Sex-change operative status was a preeminent focus both within and outside the specific trans community that the author discusses here. Unlike today, in which transgender serves as an umbrella term for non-binary, genderqueer, trans-masculine, trans-feminine, and a whole litany of genders, in the 1970s a ‘true’ trans person had to want and pursue surgery that changed genitalia. Considering that the author validates information from a San Francisco police officer regarding the likelihood of trans diagnosis, this article is seemingly not written by a trans person. In fact, Thompson lists all the reasons that being a trans person isn’t a good idea, linking to the high rate of trans deaths, which is an entirely true fact given police violence and suicide risk. They don’t lay forth any protections for trans people who are at a high risk of death, but rather throw it in as a reason for someone to not want to be trans. Additionally, the author is extremely concerned with how trans people navigate sex when they don’t have the ‘correct’ genitalia, something that seems very common among non-trans writers. Douglas supports a notion that trans people are unfit for sex by diminishing the ‘sexual benefits’ of transgenderism. What’s most important to her is the psychological wellbeing of trans people, and she creates Mirage as a space for trans people to sort out feelings. Though, the author then delegitimize’s any psychological benefit such a magazine may have by defaming Douglas. It’s hard to tell why this author feels they have any authority to postulate about Douglas or trans people, but their overall warning call to people that being trans is bad makes their transphobia all too apparent.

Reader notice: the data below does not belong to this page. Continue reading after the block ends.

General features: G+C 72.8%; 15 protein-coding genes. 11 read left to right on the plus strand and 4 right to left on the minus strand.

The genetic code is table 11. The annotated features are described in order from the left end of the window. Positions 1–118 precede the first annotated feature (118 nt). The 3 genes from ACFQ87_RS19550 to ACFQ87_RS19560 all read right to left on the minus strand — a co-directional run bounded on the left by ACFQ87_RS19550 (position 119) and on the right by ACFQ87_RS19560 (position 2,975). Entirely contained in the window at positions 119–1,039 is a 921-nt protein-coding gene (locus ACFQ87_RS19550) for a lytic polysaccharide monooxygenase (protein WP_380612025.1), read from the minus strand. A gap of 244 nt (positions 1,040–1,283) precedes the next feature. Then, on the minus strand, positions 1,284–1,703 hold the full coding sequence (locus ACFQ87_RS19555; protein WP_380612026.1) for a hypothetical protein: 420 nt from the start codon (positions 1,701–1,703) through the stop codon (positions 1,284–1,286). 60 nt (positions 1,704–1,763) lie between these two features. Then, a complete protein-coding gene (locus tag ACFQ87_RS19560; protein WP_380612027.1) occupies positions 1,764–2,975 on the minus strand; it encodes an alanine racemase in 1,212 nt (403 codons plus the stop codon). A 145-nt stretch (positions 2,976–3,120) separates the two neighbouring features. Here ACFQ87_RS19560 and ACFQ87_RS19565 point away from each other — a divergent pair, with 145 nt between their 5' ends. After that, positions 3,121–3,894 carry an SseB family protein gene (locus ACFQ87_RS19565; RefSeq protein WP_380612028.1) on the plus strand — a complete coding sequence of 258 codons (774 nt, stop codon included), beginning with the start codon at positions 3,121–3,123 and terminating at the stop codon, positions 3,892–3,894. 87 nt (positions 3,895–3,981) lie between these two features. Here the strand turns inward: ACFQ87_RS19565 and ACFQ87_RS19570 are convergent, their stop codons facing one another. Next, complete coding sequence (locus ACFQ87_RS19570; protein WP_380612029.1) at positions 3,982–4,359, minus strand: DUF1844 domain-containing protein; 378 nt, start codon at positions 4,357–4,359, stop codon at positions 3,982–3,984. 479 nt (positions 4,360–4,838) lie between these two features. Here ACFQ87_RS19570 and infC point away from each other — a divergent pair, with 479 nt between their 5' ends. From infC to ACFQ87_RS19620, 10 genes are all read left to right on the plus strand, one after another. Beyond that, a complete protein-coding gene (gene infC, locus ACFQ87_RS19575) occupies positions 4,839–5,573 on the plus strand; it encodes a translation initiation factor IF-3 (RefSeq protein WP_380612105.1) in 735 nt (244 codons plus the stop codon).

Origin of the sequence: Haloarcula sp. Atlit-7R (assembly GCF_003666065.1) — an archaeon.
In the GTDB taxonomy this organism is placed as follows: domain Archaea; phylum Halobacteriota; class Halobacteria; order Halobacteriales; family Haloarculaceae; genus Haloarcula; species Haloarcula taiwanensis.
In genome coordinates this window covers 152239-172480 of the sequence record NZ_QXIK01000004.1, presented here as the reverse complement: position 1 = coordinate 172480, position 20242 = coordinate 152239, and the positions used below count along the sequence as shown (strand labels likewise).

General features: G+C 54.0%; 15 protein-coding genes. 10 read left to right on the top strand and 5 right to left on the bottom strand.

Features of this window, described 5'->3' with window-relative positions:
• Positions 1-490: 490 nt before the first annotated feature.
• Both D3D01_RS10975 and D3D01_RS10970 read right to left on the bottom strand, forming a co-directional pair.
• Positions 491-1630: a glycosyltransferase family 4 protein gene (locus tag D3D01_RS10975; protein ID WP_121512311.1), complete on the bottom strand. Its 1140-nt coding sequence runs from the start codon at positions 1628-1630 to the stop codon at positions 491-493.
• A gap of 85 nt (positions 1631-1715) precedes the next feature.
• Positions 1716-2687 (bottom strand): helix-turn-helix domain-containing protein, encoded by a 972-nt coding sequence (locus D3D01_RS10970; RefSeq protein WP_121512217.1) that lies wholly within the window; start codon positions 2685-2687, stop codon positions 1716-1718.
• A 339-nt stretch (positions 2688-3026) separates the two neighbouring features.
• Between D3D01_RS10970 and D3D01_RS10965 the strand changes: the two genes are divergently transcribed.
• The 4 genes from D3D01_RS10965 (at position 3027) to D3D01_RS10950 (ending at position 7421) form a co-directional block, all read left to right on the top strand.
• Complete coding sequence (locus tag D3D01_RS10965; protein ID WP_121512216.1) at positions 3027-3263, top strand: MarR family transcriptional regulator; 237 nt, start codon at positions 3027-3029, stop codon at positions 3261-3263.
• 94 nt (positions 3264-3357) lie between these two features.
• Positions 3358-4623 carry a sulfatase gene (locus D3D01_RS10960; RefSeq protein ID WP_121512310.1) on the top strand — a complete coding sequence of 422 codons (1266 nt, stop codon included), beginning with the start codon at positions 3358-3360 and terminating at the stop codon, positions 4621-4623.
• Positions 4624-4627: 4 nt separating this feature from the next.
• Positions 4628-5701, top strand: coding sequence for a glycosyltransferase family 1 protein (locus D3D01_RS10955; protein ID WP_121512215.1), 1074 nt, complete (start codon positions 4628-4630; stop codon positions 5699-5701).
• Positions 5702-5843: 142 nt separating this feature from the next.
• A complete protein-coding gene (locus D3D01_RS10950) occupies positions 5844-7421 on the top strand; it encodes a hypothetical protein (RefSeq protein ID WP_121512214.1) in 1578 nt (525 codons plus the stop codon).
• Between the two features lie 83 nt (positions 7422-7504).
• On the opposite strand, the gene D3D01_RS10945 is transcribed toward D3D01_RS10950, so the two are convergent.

Perhaps the most telling piece of information here is the description of Douglas’ interaction with the San Francisco Daughters of Blitis, in which she seems to be the person who outed Beth Elliott to the entire organization. (A side note, the author uses the last name “Davis” to refer to Douglas, confusing Black Panther and Black Feminist scholar Angela Davis with Douglas.) This event is separate from Elliott’s outing at the West Coast Lesbian Conference, yet it led to considerable schism and likely sparked more debates regarding the inclusion of trans women in women’s spaces. Douglas is more performance than actual activism; she wants to support psychological development yet she also triggers emotional distress in another trans woman by outing her. Furthermore, while Douglas seems to believe that the goal of ‘actual’ trans people must be fully post-operative and living comfortably as a cis person without claiming a trans identity, she forces Beth Elliott to recognize her trans identity. Clearly, Douglas’ actual viewpoint is ambiguous.